The Lautenberg Act and Domestic Violence
Robert D. Cubby
March 12, 2014
We think that when we pen legislation that we are addressing problems or solving problems. We hope that our actions bring about needed change and reform, righting the wrongs of society and balancing inequities among the people we represent.
Such was the intent of the so called Lautenberg Act. Sen Lautenberg hoped to close a loop hole in domestic violence cases where the defendant could plea bargain his case down from a felony to a misdemeanor. In doing so, under the old law as written, the weapons he had taken away from the defendant could be returned to him/her after the plea bargain. The concern was that, in doing so, it would re-arm a violent perpetrator who could now wound or kill his spouse and loved ones. Of course, we didn’t want a violent person to be armed with a weapon to wreak havoc on the population, but by dropping the threshold to misdemeanor, a loud argument or a torn pocket, could result in the so-called perpetrator losing his/her weapons. Couple that with all weapons being seized that could reasonably present a threat to members of the household and you have a net that snared more than they had intended.
Before Lautenberg, it was only someone who rose to the level of a felony criminal who would be effected by the law. After Lautenberg, the average spousal argument could result in the loss of any weapon. For some citizens this seemed reasonable as they used them for recreation purposes and could afford to wait until the case was adjudicated to get their weapons back.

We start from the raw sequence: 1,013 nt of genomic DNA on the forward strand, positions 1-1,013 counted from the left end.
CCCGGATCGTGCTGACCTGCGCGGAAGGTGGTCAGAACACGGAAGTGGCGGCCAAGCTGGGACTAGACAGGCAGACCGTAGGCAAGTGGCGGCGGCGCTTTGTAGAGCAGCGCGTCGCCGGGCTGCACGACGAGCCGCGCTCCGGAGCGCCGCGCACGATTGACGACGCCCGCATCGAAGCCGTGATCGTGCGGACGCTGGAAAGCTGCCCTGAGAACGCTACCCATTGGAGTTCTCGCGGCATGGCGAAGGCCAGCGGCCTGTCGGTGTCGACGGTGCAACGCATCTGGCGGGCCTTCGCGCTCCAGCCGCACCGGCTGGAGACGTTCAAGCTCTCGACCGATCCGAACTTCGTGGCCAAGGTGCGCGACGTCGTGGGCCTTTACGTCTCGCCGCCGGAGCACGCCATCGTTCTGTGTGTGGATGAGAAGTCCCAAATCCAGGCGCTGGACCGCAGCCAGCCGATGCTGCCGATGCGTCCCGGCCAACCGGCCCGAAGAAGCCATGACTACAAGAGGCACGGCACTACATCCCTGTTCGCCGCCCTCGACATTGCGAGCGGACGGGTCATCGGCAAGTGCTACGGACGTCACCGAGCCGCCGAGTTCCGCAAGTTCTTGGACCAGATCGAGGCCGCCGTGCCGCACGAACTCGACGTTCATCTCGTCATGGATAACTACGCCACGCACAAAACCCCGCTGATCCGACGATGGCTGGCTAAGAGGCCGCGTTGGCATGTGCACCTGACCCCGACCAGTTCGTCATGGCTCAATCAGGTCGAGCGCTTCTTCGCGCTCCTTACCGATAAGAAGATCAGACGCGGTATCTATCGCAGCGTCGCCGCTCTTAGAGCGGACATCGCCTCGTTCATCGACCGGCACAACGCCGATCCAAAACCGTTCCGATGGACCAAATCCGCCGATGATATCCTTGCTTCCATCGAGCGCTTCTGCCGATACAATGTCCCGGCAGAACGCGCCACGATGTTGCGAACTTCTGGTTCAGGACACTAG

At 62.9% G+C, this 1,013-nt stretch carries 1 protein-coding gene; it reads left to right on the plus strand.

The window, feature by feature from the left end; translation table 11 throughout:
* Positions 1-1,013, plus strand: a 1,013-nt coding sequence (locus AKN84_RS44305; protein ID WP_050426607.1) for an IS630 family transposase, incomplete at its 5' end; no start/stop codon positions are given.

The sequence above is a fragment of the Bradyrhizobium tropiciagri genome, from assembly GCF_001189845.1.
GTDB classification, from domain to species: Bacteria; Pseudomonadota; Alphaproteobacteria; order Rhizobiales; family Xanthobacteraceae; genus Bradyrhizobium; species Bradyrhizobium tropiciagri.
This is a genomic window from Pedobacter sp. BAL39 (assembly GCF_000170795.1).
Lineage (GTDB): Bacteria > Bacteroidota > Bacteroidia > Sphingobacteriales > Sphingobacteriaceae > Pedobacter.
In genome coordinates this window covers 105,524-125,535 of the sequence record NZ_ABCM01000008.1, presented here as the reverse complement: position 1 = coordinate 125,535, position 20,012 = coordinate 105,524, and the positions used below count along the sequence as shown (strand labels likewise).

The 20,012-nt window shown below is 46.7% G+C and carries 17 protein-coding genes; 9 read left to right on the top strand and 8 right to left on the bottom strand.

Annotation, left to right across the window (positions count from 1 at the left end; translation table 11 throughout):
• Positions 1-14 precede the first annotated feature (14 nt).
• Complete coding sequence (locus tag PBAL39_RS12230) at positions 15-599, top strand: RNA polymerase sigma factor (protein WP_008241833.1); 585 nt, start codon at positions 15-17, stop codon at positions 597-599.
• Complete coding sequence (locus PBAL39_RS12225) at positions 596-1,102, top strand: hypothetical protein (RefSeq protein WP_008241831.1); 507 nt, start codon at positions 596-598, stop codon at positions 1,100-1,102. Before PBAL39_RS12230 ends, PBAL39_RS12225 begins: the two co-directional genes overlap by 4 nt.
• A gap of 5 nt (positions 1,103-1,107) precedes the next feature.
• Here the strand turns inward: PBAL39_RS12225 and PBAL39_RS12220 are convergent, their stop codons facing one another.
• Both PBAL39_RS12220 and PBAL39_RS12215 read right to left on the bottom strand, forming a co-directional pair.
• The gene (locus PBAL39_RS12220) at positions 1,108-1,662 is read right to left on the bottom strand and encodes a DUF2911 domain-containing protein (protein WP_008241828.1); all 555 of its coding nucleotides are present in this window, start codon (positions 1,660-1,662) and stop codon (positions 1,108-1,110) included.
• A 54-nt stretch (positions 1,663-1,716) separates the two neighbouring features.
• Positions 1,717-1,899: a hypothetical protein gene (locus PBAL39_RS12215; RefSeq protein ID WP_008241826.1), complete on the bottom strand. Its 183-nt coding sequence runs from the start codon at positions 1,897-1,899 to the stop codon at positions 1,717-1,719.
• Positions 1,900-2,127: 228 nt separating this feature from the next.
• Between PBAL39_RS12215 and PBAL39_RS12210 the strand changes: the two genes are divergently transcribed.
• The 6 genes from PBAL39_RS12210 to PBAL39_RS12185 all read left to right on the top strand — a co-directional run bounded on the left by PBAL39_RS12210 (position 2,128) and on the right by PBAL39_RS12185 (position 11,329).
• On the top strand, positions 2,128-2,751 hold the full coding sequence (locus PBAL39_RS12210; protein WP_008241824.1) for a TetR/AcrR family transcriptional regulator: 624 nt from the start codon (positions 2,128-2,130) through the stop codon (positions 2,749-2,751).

But what if the “perpetrator” was law enforcement or military? They would not be allowed to possess a firearm if convicted of misdemeanor domestic violence. A soldier cannot be a soldier, and law enforcement cannot be law enforcement without their firearm. Too bad the law says. No exceptions! The stress level is already high enough because of the domestic strife and the toll it is taking on the family. Now it will impact the job of this person. Who will pay the bills? Who will satisfy the loan obligations on the house or the car? Where is the now terminated officer to find work? Where will the military person find work? They have lost everything because of a complaint signed by their spouse or co habitant. They can either plea with the complainant to re consider, or they can stop the complainant from appearing in court, by any means necessary.